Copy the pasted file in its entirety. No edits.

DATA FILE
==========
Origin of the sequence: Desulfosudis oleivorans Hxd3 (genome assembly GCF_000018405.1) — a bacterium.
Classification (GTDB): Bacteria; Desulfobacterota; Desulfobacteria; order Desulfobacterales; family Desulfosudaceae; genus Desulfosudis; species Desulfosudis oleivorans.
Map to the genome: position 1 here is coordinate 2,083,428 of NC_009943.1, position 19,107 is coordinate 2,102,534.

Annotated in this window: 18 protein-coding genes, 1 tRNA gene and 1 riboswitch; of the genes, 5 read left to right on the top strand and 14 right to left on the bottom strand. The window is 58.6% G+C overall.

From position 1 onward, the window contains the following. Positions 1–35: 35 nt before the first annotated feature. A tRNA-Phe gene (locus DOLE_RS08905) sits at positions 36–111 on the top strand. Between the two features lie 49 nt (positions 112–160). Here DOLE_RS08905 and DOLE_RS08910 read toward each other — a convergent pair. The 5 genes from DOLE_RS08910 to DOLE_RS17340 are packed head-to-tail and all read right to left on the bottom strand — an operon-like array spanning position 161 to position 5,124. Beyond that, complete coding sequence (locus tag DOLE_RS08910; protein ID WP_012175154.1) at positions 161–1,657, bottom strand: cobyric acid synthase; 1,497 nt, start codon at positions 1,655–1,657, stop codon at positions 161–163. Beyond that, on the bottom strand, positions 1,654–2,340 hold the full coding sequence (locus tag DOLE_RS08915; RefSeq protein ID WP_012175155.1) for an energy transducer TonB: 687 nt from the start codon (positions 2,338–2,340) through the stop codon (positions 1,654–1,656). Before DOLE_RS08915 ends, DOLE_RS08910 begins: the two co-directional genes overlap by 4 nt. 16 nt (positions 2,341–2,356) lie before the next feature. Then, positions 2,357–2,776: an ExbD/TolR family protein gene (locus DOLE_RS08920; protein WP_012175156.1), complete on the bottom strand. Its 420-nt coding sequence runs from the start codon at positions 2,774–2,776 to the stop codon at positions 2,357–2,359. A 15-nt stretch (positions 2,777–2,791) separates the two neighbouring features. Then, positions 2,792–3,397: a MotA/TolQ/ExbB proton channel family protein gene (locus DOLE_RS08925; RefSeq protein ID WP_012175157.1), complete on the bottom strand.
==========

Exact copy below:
Origin of the sequence: Desulfosudis oleivorans Hxd3 (genome assembly GCF_000018405.1) — a bacterium.
Classification (GTDB): Bacteria; Desulfobacterota; Desulfobacteria; order Desulfobacterales; family Desulfosudaceae; genus Desulfosudis; species Desulfosudis oleivorans.
Map to the genome: position 1 here is coordinate 2,083,428 of NC_009943.1, position 19,107 is coordinate 2,102,534.

Annotated in this window: 18 protein-coding genes, 1 tRNA gene and 1 riboswitch; of the genes, 5 read left to right on the top strand and 14 right to left on the bottom strand. The window is 58.6% G+C overall.

From position 1 onward, the window contains the following. Positions 1–35: 35 nt before the first annotated feature. A tRNA-Phe gene (locus DOLE_RS08905) sits at positions 36–111 on the top strand. Between the two features lie 49 nt (positions 112–160). Here DOLE_RS08905 and DOLE_RS08910 read toward each other — a convergent pair. The 5 genes from DOLE_RS08910 to DOLE_RS17340 are packed head-to-tail and all read right to left on the bottom strand — an operon-like array spanning position 161 to position 5,124. Beyond that, complete coding sequence (locus tag DOLE_RS08910; protein ID WP_012175154.1) at positions 161–1,657, bottom strand: cobyric acid synthase; 1,497 nt, start codon at positions 1,655–1,657, stop codon at positions 161–163. Beyond that, on the bottom strand, positions 1,654–2,340 hold the full coding sequence (locus tag DOLE_RS08915; RefSeq protein ID WP_012175155.1) for an energy transducer TonB: 687 nt from the start codon (positions 2,338–2,340) through the stop codon (positions 1,654–1,656). Before DOLE_RS08915 ends, DOLE_RS08910 begins: the two co-directional genes overlap by 4 nt. 16 nt (positions 2,341–2,356) lie before the next feature. Then, positions 2,357–2,776: an ExbD/TolR family protein gene (locus DOLE_RS08920; protein WP_012175156.1), complete on the bottom strand. Its 420-nt coding sequence runs from the start codon at positions 2,774–2,776 to the stop codon at positions 2,357–2,359. A 15-nt stretch (positions 2,777–2,791) separates the two neighbouring features. Then, positions 2,792–3,397: a MotA/TolQ/ExbB proton channel family protein gene (locus DOLE_RS08925; RefSeq protein ID WP_012175157.1), complete on the bottom strand.